So it really fascinates me how much we limit ourselves in our yoga practice and in our lives generally. And it fascinates me even more how we try to overlook the limitations we have created, or the excuses we make for it, or the extent to which we deny it. And there is such a correlation between our self-imposed limitations and our fears (remember - false evidence appearing real) and the choices we make in how we live our lives and therefore the way our lives unfold.
Here's a lovely extract from Dawna Markova's book, "Reclaiming Purpose and Passion" which touches a little on this:
"What would it be like to open our hearts to our fear, to befriend it with wonder, as one would a deer in the forest? What if you could bring it right into the hearth of your awareness instead of ignoring it and thus allowing it to become an undifferentiated mass of demon that gang up on you in the murk? Stuffed behind walls, fear becomes a horde - the Demons of Doubt who will trample you under stories of what others think, of your endless failures, impending humiliation, and lost control. Together and ignored, they will drive you out of your own life. But when you invite them into the layered light of your awareness, they can't join together and rule you from the shadows".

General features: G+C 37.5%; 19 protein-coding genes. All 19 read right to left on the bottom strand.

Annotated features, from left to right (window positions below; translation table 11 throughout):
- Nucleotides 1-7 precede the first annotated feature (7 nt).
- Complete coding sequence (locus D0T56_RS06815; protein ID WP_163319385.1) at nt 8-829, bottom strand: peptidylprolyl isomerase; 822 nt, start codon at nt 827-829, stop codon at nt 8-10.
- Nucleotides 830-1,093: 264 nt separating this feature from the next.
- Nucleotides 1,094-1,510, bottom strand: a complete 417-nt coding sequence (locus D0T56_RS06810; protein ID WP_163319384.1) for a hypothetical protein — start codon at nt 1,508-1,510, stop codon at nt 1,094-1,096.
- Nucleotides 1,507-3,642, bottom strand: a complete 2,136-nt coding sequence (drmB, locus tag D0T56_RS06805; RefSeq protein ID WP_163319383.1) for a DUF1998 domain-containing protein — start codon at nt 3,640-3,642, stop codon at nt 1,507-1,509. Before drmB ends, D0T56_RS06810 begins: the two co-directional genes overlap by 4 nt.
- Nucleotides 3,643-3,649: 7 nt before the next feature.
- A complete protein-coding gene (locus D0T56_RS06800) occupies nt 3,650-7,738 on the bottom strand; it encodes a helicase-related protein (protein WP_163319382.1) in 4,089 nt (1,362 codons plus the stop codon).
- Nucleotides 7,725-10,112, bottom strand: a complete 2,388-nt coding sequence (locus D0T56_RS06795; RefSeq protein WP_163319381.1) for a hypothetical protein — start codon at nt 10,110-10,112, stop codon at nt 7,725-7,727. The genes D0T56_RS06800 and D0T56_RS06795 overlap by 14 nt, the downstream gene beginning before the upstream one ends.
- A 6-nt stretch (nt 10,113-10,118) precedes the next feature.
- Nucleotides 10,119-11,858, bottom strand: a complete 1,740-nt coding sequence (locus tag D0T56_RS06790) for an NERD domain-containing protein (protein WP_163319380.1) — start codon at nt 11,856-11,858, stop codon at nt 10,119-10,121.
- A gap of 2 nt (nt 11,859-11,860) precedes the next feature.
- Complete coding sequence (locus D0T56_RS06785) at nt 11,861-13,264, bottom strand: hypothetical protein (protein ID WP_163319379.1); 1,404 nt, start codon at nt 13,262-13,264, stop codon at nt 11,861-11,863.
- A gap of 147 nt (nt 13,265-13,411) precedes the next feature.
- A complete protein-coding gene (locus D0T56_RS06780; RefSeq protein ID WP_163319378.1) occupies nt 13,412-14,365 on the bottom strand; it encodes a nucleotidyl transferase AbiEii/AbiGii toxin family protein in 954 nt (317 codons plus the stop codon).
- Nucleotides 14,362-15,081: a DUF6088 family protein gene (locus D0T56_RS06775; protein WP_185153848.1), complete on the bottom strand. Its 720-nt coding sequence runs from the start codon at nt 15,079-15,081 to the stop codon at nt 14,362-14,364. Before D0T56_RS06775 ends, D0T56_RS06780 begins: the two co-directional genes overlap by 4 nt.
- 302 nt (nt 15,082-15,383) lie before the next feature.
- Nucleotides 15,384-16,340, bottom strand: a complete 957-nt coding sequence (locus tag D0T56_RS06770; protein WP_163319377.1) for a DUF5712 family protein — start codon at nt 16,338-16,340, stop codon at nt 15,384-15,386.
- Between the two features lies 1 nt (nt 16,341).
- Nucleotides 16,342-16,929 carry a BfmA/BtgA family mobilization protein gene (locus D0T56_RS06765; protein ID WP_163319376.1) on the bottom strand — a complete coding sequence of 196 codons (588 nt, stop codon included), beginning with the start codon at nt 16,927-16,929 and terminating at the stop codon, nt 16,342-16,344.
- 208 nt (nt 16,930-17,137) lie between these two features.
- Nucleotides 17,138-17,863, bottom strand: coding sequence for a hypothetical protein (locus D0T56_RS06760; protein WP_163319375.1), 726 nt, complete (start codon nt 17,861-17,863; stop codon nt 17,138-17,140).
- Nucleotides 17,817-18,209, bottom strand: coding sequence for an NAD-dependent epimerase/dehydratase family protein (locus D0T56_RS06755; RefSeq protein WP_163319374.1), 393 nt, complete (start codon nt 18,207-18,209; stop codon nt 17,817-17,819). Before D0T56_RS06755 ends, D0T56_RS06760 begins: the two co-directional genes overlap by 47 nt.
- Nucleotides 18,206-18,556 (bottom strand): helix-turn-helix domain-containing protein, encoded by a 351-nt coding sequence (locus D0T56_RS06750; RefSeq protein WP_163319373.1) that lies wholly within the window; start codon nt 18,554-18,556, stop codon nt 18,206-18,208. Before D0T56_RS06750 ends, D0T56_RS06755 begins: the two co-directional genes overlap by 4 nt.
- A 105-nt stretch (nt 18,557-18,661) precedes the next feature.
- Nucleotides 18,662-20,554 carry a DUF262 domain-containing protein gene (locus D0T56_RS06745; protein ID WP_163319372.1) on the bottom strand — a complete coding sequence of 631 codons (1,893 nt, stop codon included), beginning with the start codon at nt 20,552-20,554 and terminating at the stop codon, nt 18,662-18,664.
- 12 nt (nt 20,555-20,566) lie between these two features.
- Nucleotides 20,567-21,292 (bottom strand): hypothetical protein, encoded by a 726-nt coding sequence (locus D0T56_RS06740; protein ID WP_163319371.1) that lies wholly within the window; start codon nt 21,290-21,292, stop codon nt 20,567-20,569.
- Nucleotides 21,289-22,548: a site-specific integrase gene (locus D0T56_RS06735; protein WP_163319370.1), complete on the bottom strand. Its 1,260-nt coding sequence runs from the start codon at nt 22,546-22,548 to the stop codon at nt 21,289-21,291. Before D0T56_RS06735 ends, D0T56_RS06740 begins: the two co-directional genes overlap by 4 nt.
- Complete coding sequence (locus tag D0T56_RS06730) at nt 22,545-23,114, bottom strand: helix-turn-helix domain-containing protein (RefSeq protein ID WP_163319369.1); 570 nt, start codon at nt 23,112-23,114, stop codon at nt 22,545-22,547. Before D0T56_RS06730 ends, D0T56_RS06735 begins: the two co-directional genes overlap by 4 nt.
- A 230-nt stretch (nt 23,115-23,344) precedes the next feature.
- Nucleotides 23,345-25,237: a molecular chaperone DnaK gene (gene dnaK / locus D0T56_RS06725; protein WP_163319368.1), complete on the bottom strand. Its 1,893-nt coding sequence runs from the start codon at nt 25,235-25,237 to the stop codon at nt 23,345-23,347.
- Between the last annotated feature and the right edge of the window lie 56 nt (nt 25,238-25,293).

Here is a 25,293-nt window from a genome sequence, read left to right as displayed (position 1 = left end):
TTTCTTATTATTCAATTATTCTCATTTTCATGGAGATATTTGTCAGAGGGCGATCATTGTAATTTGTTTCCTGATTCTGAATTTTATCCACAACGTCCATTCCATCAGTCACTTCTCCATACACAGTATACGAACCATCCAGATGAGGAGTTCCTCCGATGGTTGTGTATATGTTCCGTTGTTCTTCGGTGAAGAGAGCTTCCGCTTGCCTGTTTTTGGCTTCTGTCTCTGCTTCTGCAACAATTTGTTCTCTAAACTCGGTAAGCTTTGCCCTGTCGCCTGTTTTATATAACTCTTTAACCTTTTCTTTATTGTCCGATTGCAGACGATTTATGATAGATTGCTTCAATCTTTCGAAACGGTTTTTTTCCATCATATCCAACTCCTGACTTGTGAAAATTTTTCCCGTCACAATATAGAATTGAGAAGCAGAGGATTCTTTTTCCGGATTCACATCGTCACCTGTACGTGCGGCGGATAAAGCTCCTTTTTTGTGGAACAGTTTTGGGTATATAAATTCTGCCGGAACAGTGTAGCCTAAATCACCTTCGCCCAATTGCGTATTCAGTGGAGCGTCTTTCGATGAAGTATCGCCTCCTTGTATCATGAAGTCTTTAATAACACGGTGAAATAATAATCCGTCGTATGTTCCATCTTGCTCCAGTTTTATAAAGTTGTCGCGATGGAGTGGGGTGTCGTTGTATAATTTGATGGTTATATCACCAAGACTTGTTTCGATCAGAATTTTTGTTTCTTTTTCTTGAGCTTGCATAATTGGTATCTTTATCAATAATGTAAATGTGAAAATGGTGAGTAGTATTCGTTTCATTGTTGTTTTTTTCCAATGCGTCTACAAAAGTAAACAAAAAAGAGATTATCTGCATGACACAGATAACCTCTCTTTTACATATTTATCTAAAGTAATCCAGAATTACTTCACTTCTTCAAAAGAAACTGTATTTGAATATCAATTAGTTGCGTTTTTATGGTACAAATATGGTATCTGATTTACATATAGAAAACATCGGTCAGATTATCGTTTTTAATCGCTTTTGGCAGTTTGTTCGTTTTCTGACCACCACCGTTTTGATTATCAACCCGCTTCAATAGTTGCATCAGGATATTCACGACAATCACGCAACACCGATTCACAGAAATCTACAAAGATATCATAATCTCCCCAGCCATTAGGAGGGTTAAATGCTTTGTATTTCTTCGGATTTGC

So happy stepping beyond the self-imposed limitations and fear. It's all very exciting. And if you fall down, then just remember to get back up again. I certainly had to do that to get myself back down the mountain!!!
With gratitude to Lance, Stew and Kate for teaching me a little more to step beyond the limitations.